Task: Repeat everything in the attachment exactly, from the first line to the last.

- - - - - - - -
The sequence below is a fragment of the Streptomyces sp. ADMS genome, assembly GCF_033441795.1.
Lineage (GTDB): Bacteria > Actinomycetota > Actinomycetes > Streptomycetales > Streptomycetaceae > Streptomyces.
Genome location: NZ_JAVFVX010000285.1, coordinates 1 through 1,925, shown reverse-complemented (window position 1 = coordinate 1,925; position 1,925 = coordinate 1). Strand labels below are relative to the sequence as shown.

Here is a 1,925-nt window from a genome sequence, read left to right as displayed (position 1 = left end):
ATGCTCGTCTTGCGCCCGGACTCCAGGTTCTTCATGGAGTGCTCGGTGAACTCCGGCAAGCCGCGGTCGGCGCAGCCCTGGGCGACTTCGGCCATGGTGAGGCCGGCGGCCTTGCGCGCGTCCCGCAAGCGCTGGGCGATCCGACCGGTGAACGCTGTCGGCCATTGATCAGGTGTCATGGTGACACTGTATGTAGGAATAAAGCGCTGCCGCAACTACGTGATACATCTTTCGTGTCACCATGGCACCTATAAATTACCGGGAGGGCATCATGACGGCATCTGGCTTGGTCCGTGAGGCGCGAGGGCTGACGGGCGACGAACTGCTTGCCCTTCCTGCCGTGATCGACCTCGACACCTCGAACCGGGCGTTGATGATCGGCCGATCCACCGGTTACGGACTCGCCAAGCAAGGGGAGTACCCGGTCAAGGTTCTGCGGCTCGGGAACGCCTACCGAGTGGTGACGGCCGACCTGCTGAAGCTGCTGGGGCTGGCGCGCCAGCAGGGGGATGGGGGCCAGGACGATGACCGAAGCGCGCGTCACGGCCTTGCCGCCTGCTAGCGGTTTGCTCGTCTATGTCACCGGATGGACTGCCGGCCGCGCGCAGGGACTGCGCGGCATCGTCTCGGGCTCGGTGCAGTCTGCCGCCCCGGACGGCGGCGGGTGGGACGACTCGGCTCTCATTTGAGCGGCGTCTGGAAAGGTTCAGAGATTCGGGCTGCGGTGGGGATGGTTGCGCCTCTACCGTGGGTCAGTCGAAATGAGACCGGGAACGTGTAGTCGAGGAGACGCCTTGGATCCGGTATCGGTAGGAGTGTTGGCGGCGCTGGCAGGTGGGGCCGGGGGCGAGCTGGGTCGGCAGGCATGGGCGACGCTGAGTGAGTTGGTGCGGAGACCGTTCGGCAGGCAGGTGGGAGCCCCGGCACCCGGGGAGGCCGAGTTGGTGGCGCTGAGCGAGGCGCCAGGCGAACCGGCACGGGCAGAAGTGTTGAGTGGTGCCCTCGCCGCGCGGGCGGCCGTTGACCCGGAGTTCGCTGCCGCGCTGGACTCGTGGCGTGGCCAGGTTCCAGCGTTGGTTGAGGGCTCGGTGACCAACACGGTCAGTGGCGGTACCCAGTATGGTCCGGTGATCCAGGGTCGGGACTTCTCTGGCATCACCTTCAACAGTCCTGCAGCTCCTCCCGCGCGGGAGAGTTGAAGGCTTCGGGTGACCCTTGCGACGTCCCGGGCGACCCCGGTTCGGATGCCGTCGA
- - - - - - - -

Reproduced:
The sequence below is a fragment of the Streptomyces sp. ADMS genome, assembly GCF_033441795.1.
Lineage (GTDB): Bacteria > Actinomycetota > Actinomycetes > Streptomycetales > Streptomycetaceae > Streptomyces.
Genome location: NZ_JAVFVX010000285.1, coordinates 1 through 1,925, shown reverse-complemented (window position 1 = coordinate 1,925; position 1,925 = coordinate 1). Strand labels below are relative to the sequence as shown.

Here is a 1,925-nt window from a genome sequence, read left to right as displayed (position 1 = left end):
ATGCTCGTCTTGCGCCCGGACTCCAGGTTCTTCATGGAGTGCTCGGTGAACTCCGGCAAGCCGCGGTCGGCGCAGCCCTGGGCGACTTCGGCCATGGTGAGGCCGGCGGCCTTGCGCGCGTCCCGCAAGCGCTGGGCGATCCGACCGGTGAACGCTGTCGGCCATTGATCAGGTGTCATGGTGACACTGTATGTAGGAATAAAGCGCTGCCGCAACTACGTGATACATCTTTCGTGTCACCATGGCACCTATAAATTACCGGGAGGGCATCATGACGGCATCTGGCTTGGTCCGTGAGGCGCGAGGGCTGACGGGCGACGAACTGCTTGCCCTTCCTGCCGTGATCGACCTCGACACCTCGAACCGGGCGTTGATGATCGGCCGATCCACCGGTTACGGACTCGCCAAGCAAGGGGAGTACCCGGTCAAGGTTCTGCGGCTCGGGAACGCCTACCGAGTGGTGACGGCCGACCTGCTGAAGCTGCTGGGGCTGGCGCGCCAGCAGGGGGATGGGGGCCAGGACGATGACCGAAGCGCGCGTCACGGCCTTGCCGCCTGCTAGCGGTTTGCTCGTCTATGTCACCGGATGGACTGCCGGCCGCGCGCAGGGACTGCGCGGCATCGTCTCGGGCTCGGTGCAGTCTGCCGCCCCGGACGGCGGCGGGTGGGACGACTCGGCTCTCATTTGAGCGGCGTCTGGAAAGGTTCAGAGATTCGGGCTGCGGTGGGGATGGTTGCGCCTCTACCGTGGGTCAGTCGAAATGAGACCGGGAACGTGTAGTCGAGGAGACGCCTTGGATCCGGTATCGGTAGGAGTGTTGGCGGCGCTGGCAGGTGGGGCCGGGGGCGAGCTGGGTCGGCAGGCATGGGCGACGCTGAGTGAGTTGGTGCGGAGACCGTTCGGCAGGCAGGTGGGAGCCCCGGCACCCGGGGAGGCCGAGTTGGTGGCGCTGAGCGAGGCGCCAGGCGAACCGGCACGGGCAGAAGTGTTGAGTGGTGCCCTCGCCGCGCGGGCGGCCGTTGACCCGGAGTTCGCTGCCGCGCTGGACTCGTGGCGTGGCCAGGTTCCAGCGTTGGTTGAGGGCTCGGTGACCAACACGGTCAGTGGCGGTACCCAGTATGGTCCGGTGATCCAGGGTCGGGACTTCTCTGGCATCACCTTCAACAGTCCTGCAGCTCCTCCCGCGCGGGAGAGTTGAAGGCTTCGGGTGACCCTTGCGACGTCCCGGGCGACCCCGGTTCGGATGCCGTCGA